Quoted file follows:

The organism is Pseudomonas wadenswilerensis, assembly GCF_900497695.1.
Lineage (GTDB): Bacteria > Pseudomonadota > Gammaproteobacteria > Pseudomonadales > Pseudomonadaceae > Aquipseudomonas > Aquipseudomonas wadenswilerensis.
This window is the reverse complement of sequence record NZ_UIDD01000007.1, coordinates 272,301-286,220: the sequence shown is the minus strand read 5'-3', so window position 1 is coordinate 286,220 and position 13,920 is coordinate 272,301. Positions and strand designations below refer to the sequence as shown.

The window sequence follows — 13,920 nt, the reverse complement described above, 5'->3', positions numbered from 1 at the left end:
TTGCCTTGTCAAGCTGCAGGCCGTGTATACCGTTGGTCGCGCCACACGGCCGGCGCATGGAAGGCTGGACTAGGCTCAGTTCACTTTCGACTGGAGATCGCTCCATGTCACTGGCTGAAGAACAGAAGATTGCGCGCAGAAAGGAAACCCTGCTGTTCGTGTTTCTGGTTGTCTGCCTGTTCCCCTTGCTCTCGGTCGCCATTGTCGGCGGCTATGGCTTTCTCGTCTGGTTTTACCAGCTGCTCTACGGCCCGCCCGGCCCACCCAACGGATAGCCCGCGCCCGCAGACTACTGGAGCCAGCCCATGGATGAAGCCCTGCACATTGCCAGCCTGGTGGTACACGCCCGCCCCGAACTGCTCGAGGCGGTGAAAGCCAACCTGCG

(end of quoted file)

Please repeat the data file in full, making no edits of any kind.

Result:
The organism is Pseudomonas wadenswilerensis, assembly GCF_900497695.1.
Lineage (GTDB): Bacteria > Pseudomonadota > Gammaproteobacteria > Pseudomonadales > Pseudomonadaceae > Aquipseudomonas > Aquipseudomonas wadenswilerensis.
This window is the reverse complement of sequence record NZ_UIDD01000007.1, coordinates 272,301-286,220: the sequence shown is the minus strand read 5'-3', so window position 1 is coordinate 286,220 and position 13,920 is coordinate 272,301. Positions and strand designations below refer to the sequence as shown.

The window sequence follows — 13,920 nt, the reverse complement described above, 5'->3', positions numbered from 1 at the left end:
TTGCCTTGTCAAGCTGCAGGCCGTGTATACCGTTGGTCGCGCCACACGGCCGGCGCATGGAAGGCTGGACTAGGCTCAGTTCACTTTCGACTGGAGATCGCTCCATGTCACTGGCTGAAGAACAGAAGATTGCGCGCAGAAAGGAAACCCTGCTGTTCGTGTTTCTGGTTGTCTGCCTGTTCCCCTTGCTCTCGGTCGCCATTGTCGGCGGCTATGGCTTTCTCGTCTGGTTTTACCAGCTGCTCTACGGCCCGCCCGGCCCACCCAACGGATAGCCCGCGCCCGCAGACTACTGGAGCCAGCCCATGGATGAAGCCCTGCACATTGCCAGCCTGGTGGTACACGCCCGCCCCGAACTGCTCGAGGCGGTGAAAGCCAACCTGCG